BOLDUAN: Listening right there, Jeb Bush, as John said, with a lot of energy at this first event in Bluffton, South Carolina.

Let's bring David Chalian back in to discuss this a little bit more.

David, you heard it right out of the gate. Taking on Hillary Clinton, maybe not surprised. But the other person that he took on right away, Donald Trump, as he touts his conservative credentials and his support for the military.

BERMAN: And his lack of bankruptcies, by the way.

BOLDUAN: Right. That, too.

CHALIAN: That, too. But it's the military moment that you're talking about that you're going to hear so much of in the South Carolina primary. It's a big military state. You're going to hear Jeb Bush talk about national security credentials, who has the goods to be the commander-in-chief, the temperament to be commander-in-chief, the plan to take care of veterans. All of that is going to be a large part of the conversation in the South Carolina primary.

There will also -- remember, part of South Carolina is not that dissimilar from the Iowa caucus electorate. There's a big evangelical chunk in the South Carolina electorate as well. That's where Ted Cruz and Donald Trump will battle for a lot of voters as well, while Kasich, Rubio and Bush are battling more along the coast and the mainstream establishment-type Republicans.

BERMAN: You know, you bring up a great point. I wish we had the graphic because 2008 is an interesting race, where John McCain beat Mike Huckabee in South Carolina. And they ran two completely different races. John McCain ran the race that Jeb Bush is running at here. You're looking at him talking about the military commander-in- chief issues. John McCain won about every vote you could win in that lane. But Mike Huckabee ran as a social conservative. He won about every vote you could win in that lane. I think two points separated them at the end, David, which means in the next 10 days, they will be fascinating.

CHALIAN: Do the math. If three guys are competing for the McCain lane now and only two guys are really competing in the Huckabee lane, you know, if I'm in the Trump and Cruz camps, I'm liking that math a little bit.

BOLDUAN: So the rough-and-tumble politics that happen in South Carolina could be getting even nastier when you look at that map, David.

CHALIAN: Yes, no doubt. We've already seen the ads launch. I think the Trump/Cruz battle is going to be epic in these next 10 days. And I think that the Bush/Rubio battle -- I'll leave Kasich to the side right now, because he's trying to run a positive campaign and we've got to see if he can create the moment that he created for himself in New Hampshire. But I think we're going to see these two really epic battles over the next 10 days in South Carolina.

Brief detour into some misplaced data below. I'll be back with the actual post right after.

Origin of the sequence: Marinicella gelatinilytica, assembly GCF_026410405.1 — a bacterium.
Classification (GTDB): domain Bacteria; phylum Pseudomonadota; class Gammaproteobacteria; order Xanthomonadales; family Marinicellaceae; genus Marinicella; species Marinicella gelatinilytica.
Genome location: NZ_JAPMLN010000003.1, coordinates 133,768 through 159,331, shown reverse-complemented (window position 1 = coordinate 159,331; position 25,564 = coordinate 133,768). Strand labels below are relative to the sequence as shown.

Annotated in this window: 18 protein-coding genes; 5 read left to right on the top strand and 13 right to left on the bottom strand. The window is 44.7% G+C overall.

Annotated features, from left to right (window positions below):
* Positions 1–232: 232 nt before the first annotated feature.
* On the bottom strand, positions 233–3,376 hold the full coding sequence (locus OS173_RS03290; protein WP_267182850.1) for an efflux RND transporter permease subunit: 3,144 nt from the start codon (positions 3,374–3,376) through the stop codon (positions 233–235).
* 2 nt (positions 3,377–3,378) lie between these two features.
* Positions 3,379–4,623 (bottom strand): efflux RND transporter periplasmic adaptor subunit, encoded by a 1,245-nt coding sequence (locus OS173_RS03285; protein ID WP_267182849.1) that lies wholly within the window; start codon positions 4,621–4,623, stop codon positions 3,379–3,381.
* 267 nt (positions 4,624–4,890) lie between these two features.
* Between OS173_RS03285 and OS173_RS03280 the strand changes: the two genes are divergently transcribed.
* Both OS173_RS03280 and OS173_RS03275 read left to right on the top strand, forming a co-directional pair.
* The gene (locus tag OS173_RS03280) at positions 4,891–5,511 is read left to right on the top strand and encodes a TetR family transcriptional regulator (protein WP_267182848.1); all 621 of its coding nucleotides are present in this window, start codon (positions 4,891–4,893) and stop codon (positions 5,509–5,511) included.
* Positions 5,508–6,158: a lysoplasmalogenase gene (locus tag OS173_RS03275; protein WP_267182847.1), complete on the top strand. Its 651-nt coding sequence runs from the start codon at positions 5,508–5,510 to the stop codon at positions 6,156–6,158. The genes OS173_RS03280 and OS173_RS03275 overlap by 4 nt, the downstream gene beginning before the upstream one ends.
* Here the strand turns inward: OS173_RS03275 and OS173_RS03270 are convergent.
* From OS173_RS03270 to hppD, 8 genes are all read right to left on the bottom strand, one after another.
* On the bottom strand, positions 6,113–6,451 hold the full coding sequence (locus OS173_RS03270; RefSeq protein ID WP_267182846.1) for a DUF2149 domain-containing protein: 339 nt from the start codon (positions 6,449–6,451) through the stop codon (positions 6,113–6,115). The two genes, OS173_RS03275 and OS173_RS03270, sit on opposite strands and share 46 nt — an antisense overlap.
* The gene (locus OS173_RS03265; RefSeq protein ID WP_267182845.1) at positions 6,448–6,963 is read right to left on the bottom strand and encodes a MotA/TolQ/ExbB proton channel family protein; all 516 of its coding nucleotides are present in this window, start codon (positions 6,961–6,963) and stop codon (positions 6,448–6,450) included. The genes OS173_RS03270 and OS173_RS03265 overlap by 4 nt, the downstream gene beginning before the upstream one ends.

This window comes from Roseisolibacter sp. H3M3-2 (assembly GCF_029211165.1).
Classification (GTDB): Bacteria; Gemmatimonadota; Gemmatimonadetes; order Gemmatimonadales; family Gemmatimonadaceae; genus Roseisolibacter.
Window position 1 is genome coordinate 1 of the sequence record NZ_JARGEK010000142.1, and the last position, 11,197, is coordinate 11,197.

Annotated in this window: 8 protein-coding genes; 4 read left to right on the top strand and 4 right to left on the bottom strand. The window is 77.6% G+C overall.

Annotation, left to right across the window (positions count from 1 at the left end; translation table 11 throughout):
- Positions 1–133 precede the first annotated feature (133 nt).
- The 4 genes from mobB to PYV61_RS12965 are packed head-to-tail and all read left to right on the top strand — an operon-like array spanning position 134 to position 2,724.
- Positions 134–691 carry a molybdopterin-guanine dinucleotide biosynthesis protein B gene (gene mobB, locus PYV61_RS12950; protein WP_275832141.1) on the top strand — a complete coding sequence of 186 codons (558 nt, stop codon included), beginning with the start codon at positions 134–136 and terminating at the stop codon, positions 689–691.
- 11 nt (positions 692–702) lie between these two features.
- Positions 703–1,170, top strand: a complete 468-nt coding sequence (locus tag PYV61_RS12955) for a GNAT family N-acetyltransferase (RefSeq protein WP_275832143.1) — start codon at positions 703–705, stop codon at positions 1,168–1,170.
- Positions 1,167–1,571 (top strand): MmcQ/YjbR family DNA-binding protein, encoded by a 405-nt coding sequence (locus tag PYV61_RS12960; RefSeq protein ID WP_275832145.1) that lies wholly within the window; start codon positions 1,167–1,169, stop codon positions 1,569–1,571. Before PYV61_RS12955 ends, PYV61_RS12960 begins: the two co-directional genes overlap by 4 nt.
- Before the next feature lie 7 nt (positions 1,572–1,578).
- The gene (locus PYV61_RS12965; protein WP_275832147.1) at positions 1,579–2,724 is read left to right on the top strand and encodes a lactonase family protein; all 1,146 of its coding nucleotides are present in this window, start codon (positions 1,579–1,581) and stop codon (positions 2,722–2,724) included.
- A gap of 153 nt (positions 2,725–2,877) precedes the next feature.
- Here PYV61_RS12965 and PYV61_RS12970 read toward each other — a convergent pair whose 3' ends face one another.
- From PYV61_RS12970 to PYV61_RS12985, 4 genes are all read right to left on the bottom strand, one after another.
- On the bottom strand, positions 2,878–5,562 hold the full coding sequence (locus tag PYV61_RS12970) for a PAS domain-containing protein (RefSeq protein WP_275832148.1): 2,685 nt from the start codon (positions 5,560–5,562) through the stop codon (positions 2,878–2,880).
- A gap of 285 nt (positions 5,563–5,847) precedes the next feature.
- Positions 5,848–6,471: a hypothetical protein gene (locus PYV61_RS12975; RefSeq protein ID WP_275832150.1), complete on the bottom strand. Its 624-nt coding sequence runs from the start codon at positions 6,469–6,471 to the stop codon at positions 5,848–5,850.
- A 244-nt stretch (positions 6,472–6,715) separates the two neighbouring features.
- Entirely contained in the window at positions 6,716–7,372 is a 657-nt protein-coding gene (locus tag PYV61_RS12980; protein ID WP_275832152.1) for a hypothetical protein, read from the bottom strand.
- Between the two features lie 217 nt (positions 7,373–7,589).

BERMAN: Epic. Doesn't get any better than that.

David Chalian, thank you for being with us.


[11:39:27] BERMAN: Very interesting analysis. We'll watch Ted Cruz when he takes the stage as well.

So a whole host of Democratic power players under pressure to decide between Hillary Clinton and now Bernie Sanders. A major player in South Carolina is reportedly very close to making a decision. We'll lay out the details of what could be a big endorsement, next.


BOLDUAN: The fight for South Carolina is a mad scramble for big-name endorsements there. We've already seen a whole bunch of high-profile leaders throw their support behind candidates, though. Senator Lindsey Graham left the race and backed Jeb Bush. Senator Tim Scott is supporting fellow Senator Marco Rubio. Donald Trump has picked up the backing of the state's lieutenant governor. And Congressman Jeff Duncan has endorsed Ted Cruz.

BERMAN: This morning, a key power broker on the Democratic side is facing new pressure to get off the sidelines. This morning, South Carolina Representative James Clyburn, the third-ranking Democratic in the House, powerful in the House, powerful in South Carolina, reportedly considering endorsing Clinton. He's not there yet. He has said that he would remain neutral through the Democratic primary.

Let's bring in a man who knows the scene in South Carolina, Andy Shain, political reporter for "The State" newspaper.

Andy, thanks so much for being with us. Jim Clyburn, around the country, may not be a household name but in South Carolina, a huge name. Do you think he'd pull the trigger and endorse Hillary Clinton? What's the consideration right now?

[11:45:15] ANDY SHAIN, POLITICAL REPORTER, THE STATE NEWSPAPER: Well, he's indicated that he might go ahead and reveal who he's going to vote for in the February 27th Democratic primary. I think all indications are that he is leaning towards Hillary Clinton at this point. But, you know, again, he has said he was going to remain neutral. So, you know, it remains -- right now, it remains to be seen. But whoever he endorses, it's a big endorsement in our state among Democrats. He's the only Democrat we have in the congressional delegation, so it's very important.